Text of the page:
ggez is quite sparse and low-level though, and intentionally so. I have a crate called ggez-goodies that intends to build a few useful tools on top of it: more abstract input handling, a scene manager, a particle system, stuff like that. Unfortunately it gets maintained basically when it occurs to me that something needs updating, and really is not very polished (as you can see from me linking to a single particular commit in the dependency listing above). It would be great if I had the time and energy to keep it up to date, but as it is… well. The scene manager works pretty darn well, at least. The input system is kind of a mess that needs to be cleaned up, which is in the process of happening. The camera code and particles I didn’t even bother trying to use for this game. SOMEDAY, I will bring it up to the same standard as ggez. And maybe even come up with a sensible name.

I also started my game off from the ggez game template project I made, which is basically 500 lines of skeleton code that ties together ggez, ggez-goodies’s scene and input systems, specs and warmy. I really wish it was less than 500 lines, but frankly it was a huge time-saver and the basic structure remained entirely unaltered through the course of the game jam. Figuring out a structure that worked really well for the type of games I tend to like to make (usually 2D oldschool-y things) took a lot of work, but once it’s done, it’s pretty much done. More on how that works later.

nalgebra + ncollide2d

My game involves things touching each other and an ad-hoc physics simulation that has a lot of non-realistic rules, so I wanted collision detection without a full physics engine attached. I could have written my own fairly easily, but frankly writing basic collision detection, like doing integrals by hand, is one of those things where the less I have to do it in life the happier I am. ncollide2d had a large rewrite a few months back and seemed to fit the bill, so I decided to give it a spin. And since I was using ncollide2d, I wound up using nalgebra as a matter of course.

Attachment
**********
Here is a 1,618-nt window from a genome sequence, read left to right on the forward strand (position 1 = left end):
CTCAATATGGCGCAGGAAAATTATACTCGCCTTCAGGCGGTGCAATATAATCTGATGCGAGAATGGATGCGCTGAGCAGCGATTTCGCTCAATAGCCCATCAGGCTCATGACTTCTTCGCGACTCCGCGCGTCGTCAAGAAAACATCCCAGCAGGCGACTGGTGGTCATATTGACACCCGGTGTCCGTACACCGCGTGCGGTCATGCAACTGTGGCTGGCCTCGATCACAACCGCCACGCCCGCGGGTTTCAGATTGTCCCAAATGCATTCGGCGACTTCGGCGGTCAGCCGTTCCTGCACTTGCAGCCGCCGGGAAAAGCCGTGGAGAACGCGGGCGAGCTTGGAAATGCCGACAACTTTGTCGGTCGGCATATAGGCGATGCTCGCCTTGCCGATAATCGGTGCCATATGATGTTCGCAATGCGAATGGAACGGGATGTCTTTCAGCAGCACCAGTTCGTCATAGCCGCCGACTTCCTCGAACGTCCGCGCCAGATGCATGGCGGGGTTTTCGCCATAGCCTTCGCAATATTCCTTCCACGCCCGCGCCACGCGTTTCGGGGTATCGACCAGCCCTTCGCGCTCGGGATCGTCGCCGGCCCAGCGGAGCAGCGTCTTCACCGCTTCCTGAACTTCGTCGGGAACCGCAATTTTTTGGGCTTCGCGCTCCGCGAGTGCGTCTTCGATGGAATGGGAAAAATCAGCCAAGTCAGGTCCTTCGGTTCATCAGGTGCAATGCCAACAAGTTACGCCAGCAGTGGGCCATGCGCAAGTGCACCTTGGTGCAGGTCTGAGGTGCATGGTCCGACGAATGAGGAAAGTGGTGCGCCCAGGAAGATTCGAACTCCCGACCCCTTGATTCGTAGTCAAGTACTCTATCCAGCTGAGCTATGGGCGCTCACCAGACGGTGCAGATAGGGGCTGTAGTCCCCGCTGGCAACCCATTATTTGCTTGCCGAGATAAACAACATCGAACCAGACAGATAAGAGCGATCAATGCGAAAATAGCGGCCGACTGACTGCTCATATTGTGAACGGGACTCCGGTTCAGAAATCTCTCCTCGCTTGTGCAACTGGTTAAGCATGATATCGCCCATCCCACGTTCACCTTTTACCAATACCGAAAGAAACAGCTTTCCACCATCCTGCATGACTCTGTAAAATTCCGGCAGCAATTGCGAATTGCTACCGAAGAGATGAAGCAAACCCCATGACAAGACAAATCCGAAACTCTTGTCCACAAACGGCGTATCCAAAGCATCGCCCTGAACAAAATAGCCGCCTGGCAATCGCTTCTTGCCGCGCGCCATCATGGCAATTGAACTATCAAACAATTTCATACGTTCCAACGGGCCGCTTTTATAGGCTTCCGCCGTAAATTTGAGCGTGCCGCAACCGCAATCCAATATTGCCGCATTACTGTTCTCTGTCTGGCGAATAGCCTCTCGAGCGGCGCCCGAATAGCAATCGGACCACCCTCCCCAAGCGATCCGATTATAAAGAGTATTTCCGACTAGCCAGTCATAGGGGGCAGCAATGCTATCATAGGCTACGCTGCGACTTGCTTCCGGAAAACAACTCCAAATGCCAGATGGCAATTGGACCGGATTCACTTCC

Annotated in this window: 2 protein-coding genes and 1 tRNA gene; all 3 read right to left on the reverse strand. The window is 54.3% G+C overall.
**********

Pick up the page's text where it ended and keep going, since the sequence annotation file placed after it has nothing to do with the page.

(ggez uses nalgebra internally anyway, and version 0.4.3 exports it as ggez::nalgebra, and uses nalgebra types for all its vector and point inputs. This is expedient but kind of a little awful; one of the big changes for 0.5.0 is using mint for all external API types instead so the user can use whatever math library they want.)

This was my biggest mistake. I’d never used ncollide2d before, and as anyone who has successfully (or unsuccessfully) done a game jam can tell you, when you have 48 hours to make a game you do not want to spend 5 of those hours figuring out how to make your tools work. But I did anyway. I prooooobably could have written my own collision detection more quickly, but… well, by the time you’re 3 hours in you’re kind of in “make or break” mode.

Fortunately, in the end I mostly made it. Even without learning it before hand, ncollide2d is pretty dope. It worked great in practice once I got it working, fast and smooth and reasonably easy to work with. I was bitten by no bugs, I was in dire need of no missing features. Having a dedicated collision detection library separate from the physics engine is awesome. sebcrozet’s docs are great as always, my only complaint might be that they tend to be very bottom-up so you don’t get to see what the whole system working together looks like until you’re 3/4 of the way through them.